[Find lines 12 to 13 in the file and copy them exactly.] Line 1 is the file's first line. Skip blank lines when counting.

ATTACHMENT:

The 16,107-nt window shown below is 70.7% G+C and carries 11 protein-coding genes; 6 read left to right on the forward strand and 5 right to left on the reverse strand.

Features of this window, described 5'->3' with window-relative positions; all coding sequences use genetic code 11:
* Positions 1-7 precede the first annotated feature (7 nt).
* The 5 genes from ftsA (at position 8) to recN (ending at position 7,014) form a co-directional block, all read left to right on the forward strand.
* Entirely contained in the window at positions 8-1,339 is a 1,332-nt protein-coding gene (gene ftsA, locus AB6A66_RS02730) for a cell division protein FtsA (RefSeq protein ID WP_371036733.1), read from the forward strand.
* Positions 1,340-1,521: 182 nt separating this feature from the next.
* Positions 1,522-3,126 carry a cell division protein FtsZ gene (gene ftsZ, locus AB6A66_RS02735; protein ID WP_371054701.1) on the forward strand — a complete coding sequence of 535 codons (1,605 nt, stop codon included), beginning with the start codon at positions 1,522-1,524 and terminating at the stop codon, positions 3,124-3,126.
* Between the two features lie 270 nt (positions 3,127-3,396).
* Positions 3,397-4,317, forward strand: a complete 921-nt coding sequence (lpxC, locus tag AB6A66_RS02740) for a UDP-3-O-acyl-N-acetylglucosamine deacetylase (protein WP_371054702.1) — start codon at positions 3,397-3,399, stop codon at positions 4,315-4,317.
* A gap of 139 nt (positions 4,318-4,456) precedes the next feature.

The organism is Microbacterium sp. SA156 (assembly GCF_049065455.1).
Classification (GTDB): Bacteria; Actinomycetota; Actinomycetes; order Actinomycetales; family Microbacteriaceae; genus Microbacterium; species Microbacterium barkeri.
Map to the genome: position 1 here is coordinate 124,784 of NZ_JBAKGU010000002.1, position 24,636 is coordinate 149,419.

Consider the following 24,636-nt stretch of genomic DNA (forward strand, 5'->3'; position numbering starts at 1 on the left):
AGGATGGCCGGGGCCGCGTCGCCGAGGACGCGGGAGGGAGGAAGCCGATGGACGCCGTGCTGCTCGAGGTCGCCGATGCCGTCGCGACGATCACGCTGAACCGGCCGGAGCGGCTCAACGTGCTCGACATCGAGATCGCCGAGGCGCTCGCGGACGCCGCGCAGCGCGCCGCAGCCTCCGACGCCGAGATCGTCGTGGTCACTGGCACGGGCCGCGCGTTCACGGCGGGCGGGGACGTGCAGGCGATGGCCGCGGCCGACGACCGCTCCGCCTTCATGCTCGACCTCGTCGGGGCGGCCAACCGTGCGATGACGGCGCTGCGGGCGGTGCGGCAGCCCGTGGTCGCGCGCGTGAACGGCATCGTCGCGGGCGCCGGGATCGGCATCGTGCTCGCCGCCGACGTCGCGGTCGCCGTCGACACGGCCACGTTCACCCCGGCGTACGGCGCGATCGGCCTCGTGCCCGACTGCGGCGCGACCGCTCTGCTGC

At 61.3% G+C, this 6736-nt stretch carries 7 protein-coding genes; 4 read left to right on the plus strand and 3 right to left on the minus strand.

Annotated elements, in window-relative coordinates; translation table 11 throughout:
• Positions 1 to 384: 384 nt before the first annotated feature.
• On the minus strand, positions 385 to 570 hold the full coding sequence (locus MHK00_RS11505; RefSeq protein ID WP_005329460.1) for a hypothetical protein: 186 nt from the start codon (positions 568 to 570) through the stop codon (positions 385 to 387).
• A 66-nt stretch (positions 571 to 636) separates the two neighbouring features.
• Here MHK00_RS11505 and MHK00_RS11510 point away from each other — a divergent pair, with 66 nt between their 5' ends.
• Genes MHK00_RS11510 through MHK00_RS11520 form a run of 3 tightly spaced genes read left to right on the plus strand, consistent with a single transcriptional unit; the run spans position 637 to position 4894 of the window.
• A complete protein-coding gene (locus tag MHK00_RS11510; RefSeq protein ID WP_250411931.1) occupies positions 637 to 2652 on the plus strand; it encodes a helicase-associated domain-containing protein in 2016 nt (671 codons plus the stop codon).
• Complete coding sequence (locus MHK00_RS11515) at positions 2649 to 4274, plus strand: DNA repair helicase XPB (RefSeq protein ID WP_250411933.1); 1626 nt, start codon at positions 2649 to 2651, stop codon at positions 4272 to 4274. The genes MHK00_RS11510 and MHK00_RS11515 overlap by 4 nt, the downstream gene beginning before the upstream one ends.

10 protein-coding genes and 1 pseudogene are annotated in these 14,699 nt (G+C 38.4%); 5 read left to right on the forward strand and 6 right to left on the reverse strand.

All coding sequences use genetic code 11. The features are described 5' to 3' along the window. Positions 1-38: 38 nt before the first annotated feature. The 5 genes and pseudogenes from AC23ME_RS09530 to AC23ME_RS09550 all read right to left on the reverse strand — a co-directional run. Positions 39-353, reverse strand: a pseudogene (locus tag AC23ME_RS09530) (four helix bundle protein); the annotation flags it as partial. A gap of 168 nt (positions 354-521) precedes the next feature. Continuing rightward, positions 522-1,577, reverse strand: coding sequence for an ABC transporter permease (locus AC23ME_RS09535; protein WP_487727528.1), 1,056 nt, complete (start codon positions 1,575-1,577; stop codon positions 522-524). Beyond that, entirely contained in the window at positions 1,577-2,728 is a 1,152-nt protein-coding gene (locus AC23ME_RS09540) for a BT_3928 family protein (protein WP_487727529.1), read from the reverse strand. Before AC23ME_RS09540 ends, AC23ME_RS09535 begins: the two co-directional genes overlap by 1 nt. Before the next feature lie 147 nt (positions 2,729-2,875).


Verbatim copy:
Classification (GTDB): Bacteria; Actinomycetota; Actinomycetes; order Actinomycetales; family Microbacteriaceae; genus Microbacterium; species Microbacterium barkeri.
Map to the genome: position 1 here is coordinate 124,784 of NZ_JBAKGU010000002.1, position 24,636 is coordinate 149,419.